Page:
Saturday, 12 May 2018

121 Hatchlings released from Periya Neelankarai Hatchery

On 19th April 2018 at around 4.00 pm, 121 hatchlings were released 15 feet away from the high tide line in Neelankarai Beach by Dr. Supraja Dharini along with TREE Foundation Team. The temperature of the nest was recorded to be 32 degrees Celsius, while the temperature outside the hatchery was found to be 36 degrees Celsius, a less than ideal temperature for turtle hatchlings to come out. And yet, the hatchlings strove to crawl out of their nest and into the ocean. Temperature plays a major role in determining the sex of the hatchlings. If the temperature of the nest is between 25 to 30 degrees, most of the hatchlings will be born as males and if the temperature is between 30 to 35 degrees, the hatchlings are born as females. But, if the temperature rises above 35 degrees, the eggs get boiled, and the hatchlings won’t survive. Hence, it is extremely important to maintain the nest temperature below 32- 33 degrees. While the eggs are incubating it will be 2 degrees warmer than the outside temperature. TREE Foundation’s Sea Turtle Protection Force Members (STPF’s) place coconut thatch/ palm leaves above their respective hatcheries and in-situ nests to reduce the temperature. Further, they sprinkle water on the thatch and the gunny sacks placed around the hatchery when it becomes too hot. In addition to all that, they also check the temperature outside and inside the hatchery and in- situ nests every morning, afternoon and evening regularly, using an external thermometer.
Working jointly with the Wildlife Wing of the Forest Department of Tamil Nadu, TREE Foundation’s Sea Turtle Protection Force Members (STPF’s) have gathered nearly 424 nests along the Kanchipuram coast, Tamil Nadu till date. Each nest contains nearly 80 to 120 eggs. After 48 to 52 days, the baby hatchlings emerge from these nests and set out on their journey into the expansive ocean. Watching these baby turtles (known as a "hatchlings") struggle out of the nest and make their way to the water is an emotional experience. Everything from footprints to driftwood and crabs are obstacles, though this gauntlet is important for their survival. Birds, stray dogs, and fish are just a few of the predators these vulnerable creatures face; some experts say only one out of a thousand will survive to adulthood under natural conditions.
Oceans are unhealthy and under significant threat from overfishing, pollution and climate change. It is time for us to protect sea turtles and rebuild their populations to healthy levels as a vital step in ensuring healthy and resilient oceans for the future. As sea turtles are highly migratory they need to be protected at all life stages, whether as newly born hatchlings, nesting females, mating partners, foraging off our coast or migrating individuals.TREE Foundation is an NGO, founded by Dr. Supraja Dharini in 2002, inspired and guided by Dr. Jane Goodall DBE, and driven by compassion and care for the welfare of all animals, environment and communities. TREE Foundation pioneered a successful community- based conservation program for the endangered Olive Ridley turtles that nest along the South- eastern coast of India. The foundation focuses on the conservation of sea turtles through community education and training. Local young fishermen, who previously were turtle egg poachers, are now engaged as Sea Turtle Protection Force (STPF) members. This provides them with an alternative means of livelihood.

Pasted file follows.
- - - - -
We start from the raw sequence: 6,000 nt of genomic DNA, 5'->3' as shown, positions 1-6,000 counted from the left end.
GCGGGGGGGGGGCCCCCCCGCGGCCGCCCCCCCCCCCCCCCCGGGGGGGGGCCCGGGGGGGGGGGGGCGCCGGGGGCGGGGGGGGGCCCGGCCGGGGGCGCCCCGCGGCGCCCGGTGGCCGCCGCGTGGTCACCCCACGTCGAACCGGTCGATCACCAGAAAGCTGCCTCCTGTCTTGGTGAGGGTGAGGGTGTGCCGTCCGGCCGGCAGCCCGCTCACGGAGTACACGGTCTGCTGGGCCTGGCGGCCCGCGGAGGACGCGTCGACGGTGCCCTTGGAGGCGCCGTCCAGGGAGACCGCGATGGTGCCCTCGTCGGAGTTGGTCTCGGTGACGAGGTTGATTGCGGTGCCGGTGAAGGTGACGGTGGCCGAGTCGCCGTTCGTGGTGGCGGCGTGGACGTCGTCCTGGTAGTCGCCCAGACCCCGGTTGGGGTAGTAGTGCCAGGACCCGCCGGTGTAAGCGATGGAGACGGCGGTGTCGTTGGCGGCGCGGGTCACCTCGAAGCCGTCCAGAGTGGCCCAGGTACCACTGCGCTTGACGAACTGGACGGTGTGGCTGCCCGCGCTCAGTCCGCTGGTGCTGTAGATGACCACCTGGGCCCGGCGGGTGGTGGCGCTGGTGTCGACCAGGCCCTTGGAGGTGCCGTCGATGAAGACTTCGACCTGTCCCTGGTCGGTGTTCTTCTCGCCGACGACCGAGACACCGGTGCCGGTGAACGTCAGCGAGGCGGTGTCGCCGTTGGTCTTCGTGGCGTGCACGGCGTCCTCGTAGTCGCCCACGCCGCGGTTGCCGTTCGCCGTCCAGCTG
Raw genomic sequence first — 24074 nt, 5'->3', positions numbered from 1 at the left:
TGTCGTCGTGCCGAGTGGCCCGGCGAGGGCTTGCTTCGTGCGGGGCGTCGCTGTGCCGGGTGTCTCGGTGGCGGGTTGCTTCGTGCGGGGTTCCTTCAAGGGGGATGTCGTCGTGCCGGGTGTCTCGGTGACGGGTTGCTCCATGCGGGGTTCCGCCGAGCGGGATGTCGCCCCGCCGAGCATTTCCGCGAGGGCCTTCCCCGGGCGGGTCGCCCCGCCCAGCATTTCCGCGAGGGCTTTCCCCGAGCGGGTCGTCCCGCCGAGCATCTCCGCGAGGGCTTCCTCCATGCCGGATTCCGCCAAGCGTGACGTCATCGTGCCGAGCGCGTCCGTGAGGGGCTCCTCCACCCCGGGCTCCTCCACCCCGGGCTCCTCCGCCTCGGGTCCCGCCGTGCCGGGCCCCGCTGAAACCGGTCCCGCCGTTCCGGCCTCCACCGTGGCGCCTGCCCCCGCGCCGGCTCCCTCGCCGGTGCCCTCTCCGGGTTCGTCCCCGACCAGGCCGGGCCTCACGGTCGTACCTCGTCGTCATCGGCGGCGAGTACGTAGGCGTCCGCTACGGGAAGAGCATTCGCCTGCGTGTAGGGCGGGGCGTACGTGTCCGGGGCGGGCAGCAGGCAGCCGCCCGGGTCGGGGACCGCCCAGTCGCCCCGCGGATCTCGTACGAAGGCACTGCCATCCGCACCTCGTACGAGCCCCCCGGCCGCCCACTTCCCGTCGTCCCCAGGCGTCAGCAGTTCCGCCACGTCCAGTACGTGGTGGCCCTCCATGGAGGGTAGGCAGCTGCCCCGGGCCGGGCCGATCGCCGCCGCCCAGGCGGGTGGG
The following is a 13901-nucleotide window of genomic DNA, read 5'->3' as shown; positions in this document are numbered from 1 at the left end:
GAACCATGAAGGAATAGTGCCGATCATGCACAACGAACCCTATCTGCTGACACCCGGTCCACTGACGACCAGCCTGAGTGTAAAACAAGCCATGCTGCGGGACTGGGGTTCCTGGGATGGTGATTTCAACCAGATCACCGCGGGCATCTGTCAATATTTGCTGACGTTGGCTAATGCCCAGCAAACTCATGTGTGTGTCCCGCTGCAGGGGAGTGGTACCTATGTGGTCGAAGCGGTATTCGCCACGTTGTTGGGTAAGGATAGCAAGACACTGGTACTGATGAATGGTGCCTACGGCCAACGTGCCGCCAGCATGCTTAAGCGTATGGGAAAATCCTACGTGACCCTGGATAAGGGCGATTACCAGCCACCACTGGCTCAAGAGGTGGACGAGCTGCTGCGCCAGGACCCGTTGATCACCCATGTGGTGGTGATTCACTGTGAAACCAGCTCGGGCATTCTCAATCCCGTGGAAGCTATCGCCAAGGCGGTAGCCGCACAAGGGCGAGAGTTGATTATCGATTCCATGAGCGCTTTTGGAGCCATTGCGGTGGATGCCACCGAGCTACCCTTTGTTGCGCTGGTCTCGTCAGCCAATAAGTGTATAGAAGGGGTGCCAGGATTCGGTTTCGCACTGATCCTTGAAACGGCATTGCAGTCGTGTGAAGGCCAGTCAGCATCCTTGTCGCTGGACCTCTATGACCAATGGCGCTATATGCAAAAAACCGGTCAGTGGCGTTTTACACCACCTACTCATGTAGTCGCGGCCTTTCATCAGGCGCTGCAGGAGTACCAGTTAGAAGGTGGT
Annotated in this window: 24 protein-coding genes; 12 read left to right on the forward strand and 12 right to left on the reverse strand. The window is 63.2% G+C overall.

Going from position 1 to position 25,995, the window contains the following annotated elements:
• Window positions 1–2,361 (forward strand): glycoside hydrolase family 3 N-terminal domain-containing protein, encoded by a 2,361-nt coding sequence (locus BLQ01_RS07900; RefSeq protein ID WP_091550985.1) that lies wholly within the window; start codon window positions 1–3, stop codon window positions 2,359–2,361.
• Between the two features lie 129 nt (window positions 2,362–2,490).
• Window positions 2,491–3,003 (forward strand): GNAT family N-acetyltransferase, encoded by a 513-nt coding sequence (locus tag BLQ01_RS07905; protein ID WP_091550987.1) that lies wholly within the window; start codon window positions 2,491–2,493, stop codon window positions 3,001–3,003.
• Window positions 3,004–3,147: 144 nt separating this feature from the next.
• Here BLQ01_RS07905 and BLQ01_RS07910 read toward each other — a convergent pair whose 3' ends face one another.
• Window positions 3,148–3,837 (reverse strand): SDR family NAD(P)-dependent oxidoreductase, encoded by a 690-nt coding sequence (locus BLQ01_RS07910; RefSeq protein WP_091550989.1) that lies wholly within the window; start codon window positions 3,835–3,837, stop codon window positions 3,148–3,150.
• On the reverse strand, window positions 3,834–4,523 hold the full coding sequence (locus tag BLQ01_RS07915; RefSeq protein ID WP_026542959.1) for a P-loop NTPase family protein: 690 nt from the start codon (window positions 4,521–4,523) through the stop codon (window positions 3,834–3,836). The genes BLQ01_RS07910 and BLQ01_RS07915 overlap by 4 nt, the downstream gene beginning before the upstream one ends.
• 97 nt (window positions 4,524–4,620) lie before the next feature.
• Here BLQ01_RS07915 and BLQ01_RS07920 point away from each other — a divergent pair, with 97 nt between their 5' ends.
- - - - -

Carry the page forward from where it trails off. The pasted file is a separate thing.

They are now the key players in monitoring nesting turtles, relocating eggs into hatcheries, providing protection from poachers and predators, and releasing lakhs of baby turtles to the sea. They are also involved in spreading the conservation message to community members. The have gained recognition from the State Forest Department. TREE Foundation uses the Olive Ridley as a flagship species to address marine conservation issues within the fishing community. TREE Foundation works jointly with the Wildlife Wing of the Forest Department, the Department of Fisheries of Tamil Nadu, Andhra Pradesh and Odisha, the Indian Coast Guard and the Marine Police.
The program covers 42 villages along a stretch of 126 km in Chennai-Kanchipuram; 5 villages in Sulurpeta along a stretch of 34 km; 54 villages in Nellore district along a stretch of 88 km; 38 villages along a stretch of 54 km in Prakasam district;3 villages along a stretch of 22 km in Guntur district;4 sandbars and 3 villages in Krishna District along a stretch of 54 km; 12 villages in Vizianagaram along a stretch of 28 km Andhra Pradesh;56 villages along a stretch of 144 km in Srikakulam district; and 5 villages along a stretch of 23 km in Ganjam, Odisha.TREE Foundation is expanding its current program to protect turtles at sea and minimize accidental catch of sea turtles during fishing activities, in order to reduce mortality of turtles coming in to nest, in addition to protecting turtle nesting sites and turtle eggs.

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